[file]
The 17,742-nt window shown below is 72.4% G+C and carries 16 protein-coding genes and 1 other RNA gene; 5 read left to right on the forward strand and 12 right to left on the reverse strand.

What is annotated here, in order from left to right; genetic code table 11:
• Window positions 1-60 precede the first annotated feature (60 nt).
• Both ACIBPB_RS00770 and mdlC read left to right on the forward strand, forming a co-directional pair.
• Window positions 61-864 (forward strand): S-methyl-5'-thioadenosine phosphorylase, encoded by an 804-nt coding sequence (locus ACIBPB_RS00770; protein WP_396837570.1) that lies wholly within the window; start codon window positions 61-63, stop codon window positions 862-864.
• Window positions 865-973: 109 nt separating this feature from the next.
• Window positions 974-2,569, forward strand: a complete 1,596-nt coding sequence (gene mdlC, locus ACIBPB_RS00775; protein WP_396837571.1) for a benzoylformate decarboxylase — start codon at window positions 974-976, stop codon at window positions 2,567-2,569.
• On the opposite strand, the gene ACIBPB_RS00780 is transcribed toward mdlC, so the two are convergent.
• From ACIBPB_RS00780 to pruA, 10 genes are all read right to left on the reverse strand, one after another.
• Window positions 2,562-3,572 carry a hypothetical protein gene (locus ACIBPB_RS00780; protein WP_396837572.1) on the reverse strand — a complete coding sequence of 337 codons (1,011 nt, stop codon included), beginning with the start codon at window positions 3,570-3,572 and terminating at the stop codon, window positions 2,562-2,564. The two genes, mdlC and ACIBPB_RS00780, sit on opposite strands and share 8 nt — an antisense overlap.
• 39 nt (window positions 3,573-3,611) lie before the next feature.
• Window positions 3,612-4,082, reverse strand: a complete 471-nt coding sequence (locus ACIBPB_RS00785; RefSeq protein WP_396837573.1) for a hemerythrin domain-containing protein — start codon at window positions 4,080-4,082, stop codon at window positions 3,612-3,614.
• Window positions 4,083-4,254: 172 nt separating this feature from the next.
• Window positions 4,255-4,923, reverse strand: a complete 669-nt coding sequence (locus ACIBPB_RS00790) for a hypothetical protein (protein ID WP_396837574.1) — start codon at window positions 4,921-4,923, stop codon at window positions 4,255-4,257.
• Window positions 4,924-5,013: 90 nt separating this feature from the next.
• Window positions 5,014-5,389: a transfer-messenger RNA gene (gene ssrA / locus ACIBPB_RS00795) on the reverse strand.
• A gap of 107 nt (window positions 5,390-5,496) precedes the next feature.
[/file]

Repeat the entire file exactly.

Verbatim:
The 17,742-nt window shown below is 72.4% G+C and carries 16 protein-coding genes and 1 other RNA gene; 5 read left to right on the forward strand and 12 right to left on the reverse strand.

What is annotated here, in order from left to right; genetic code table 11:
• Window positions 1-60 precede the first annotated feature (60 nt).
• Both ACIBPB_RS00770 and mdlC read left to right on the forward strand, forming a co-directional pair.
• Window positions 61-864 (forward strand): S-methyl-5'-thioadenosine phosphorylase, encoded by an 804-nt coding sequence (locus ACIBPB_RS00770; protein WP_396837570.1) that lies wholly within the window; start codon window positions 61-63, stop codon window positions 862-864.
• Window positions 865-973: 109 nt separating this feature from the next.
• Window positions 974-2,569, forward strand: a complete 1,596-nt coding sequence (gene mdlC, locus ACIBPB_RS00775; protein WP_396837571.1) for a benzoylformate decarboxylase — start codon at window positions 974-976, stop codon at window positions 2,567-2,569.
• On the opposite strand, the gene ACIBPB_RS00780 is transcribed toward mdlC, so the two are convergent.
• From ACIBPB_RS00780 to pruA, 10 genes are all read right to left on the reverse strand, one after another.
• Window positions 2,562-3,572 carry a hypothetical protein gene (locus ACIBPB_RS00780; protein WP_396837572.1) on the reverse strand — a complete coding sequence of 337 codons (1,011 nt, stop codon included), beginning with the start codon at window positions 3,570-3,572 and terminating at the stop codon, window positions 2,562-2,564. The two genes, mdlC and ACIBPB_RS00780, sit on opposite strands and share 8 nt — an antisense overlap.
• 39 nt (window positions 3,573-3,611) lie before the next feature.
• Window positions 3,612-4,082, reverse strand: a complete 471-nt coding sequence (locus ACIBPB_RS00785; RefSeq protein WP_396837573.1) for a hemerythrin domain-containing protein — start codon at window positions 4,080-4,082, stop codon at window positions 3,612-3,614.
• Window positions 4,083-4,254: 172 nt separating this feature from the next.
• Window positions 4,255-4,923, reverse strand: a complete 669-nt coding sequence (locus ACIBPB_RS00790) for a hypothetical protein (protein ID WP_396837574.1) — start codon at window positions 4,921-4,923, stop codon at window positions 4,255-4,257.
• Window positions 4,924-5,013: 90 nt separating this feature from the next.
• Window positions 5,014-5,389: a transfer-messenger RNA gene (gene ssrA / locus ACIBPB_RS00795) on the reverse strand.
• A gap of 107 nt (window positions 5,390-5,496) precedes the next feature.